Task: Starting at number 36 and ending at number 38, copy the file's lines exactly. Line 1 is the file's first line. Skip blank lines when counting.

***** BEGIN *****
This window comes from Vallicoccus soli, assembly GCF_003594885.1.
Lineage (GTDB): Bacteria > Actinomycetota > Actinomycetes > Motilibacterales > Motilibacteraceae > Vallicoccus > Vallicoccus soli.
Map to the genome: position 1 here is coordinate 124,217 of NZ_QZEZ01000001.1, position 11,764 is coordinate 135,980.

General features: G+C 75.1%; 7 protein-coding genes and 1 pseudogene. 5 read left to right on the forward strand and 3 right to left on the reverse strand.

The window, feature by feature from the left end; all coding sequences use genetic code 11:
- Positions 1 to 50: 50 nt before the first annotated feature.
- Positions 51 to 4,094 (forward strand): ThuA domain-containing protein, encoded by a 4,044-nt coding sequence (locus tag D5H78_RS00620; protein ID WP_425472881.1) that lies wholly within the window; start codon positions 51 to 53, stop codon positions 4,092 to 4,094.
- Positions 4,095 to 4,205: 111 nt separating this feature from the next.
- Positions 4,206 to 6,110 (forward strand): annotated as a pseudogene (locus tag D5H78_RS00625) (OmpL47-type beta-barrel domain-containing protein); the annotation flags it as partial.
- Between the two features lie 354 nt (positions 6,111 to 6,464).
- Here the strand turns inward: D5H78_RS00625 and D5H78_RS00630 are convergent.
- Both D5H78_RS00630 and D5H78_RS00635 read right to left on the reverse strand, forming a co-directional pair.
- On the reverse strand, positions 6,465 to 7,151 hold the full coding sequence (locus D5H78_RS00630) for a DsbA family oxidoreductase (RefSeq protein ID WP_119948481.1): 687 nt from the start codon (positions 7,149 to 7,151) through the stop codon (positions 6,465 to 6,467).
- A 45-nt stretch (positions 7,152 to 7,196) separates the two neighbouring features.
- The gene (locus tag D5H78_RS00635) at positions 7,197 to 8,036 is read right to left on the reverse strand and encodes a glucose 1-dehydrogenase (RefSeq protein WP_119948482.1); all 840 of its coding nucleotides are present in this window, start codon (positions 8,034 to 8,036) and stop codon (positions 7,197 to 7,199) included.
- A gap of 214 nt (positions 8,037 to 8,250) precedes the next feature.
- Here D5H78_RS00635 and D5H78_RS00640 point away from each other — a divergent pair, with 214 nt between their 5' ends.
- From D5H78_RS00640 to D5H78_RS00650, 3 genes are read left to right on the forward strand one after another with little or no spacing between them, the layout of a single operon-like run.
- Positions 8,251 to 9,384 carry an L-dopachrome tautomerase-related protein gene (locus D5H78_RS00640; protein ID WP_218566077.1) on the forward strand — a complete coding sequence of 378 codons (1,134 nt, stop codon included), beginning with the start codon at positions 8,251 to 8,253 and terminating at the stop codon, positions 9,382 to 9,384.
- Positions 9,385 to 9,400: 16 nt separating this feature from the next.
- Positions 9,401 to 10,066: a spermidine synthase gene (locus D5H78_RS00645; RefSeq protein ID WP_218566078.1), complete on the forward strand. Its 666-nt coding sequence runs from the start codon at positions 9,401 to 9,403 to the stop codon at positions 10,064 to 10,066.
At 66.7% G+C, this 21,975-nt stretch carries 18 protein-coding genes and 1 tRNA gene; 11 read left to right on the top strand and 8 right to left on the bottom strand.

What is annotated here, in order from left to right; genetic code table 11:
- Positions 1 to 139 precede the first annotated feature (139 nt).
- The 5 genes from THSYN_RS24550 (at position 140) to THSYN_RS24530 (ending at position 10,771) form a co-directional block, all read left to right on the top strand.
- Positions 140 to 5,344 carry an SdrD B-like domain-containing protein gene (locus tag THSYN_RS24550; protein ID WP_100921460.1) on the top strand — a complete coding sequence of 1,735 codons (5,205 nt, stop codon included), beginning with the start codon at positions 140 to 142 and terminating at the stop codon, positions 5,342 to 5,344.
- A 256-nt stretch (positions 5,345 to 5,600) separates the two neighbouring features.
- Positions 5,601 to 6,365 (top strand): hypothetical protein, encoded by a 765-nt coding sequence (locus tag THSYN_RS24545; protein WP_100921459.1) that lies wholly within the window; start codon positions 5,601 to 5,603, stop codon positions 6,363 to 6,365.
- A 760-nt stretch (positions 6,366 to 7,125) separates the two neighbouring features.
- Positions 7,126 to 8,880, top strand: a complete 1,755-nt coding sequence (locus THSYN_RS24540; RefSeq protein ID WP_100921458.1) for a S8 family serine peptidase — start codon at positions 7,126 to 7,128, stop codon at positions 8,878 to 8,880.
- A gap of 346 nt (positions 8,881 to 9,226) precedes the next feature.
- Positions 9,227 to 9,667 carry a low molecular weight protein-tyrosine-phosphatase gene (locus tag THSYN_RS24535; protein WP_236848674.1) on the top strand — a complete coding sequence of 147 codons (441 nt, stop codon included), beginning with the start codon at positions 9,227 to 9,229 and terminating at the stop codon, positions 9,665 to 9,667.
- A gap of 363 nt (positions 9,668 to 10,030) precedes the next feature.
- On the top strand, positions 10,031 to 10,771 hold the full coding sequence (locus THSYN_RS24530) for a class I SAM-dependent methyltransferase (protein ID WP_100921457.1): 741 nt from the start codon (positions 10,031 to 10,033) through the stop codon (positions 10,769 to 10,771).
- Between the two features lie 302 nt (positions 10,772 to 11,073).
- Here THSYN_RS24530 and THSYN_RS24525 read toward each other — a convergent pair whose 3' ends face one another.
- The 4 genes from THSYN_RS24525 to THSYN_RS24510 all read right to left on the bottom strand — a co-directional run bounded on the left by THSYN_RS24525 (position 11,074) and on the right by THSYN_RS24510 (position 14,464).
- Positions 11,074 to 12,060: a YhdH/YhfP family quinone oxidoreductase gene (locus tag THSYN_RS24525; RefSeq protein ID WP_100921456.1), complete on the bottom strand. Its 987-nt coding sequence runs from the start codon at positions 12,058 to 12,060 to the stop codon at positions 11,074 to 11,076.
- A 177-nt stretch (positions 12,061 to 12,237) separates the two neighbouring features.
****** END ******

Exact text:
- Here THSYN_RS24530 and THSYN_RS24525 read toward each other — a convergent pair whose 3' ends face one another.
- The 4 genes from THSYN_RS24525 to THSYN_RS24510 all read right to left on the bottom strand — a co-directional run bounded on the left by THSYN_RS24525 (position 11,074) and on the right by THSYN_RS24510 (position 14,464).
- Positions 11,074 to 12,060: a YhdH/YhfP family quinone oxidoreductase gene (locus tag THSYN_RS24525; RefSeq protein ID WP_100921456.1), complete on the bottom strand. Its 987-nt coding sequence runs from the start codon at positions 12,058 to 12,060 to the stop codon at positions 11,074 to 11,076.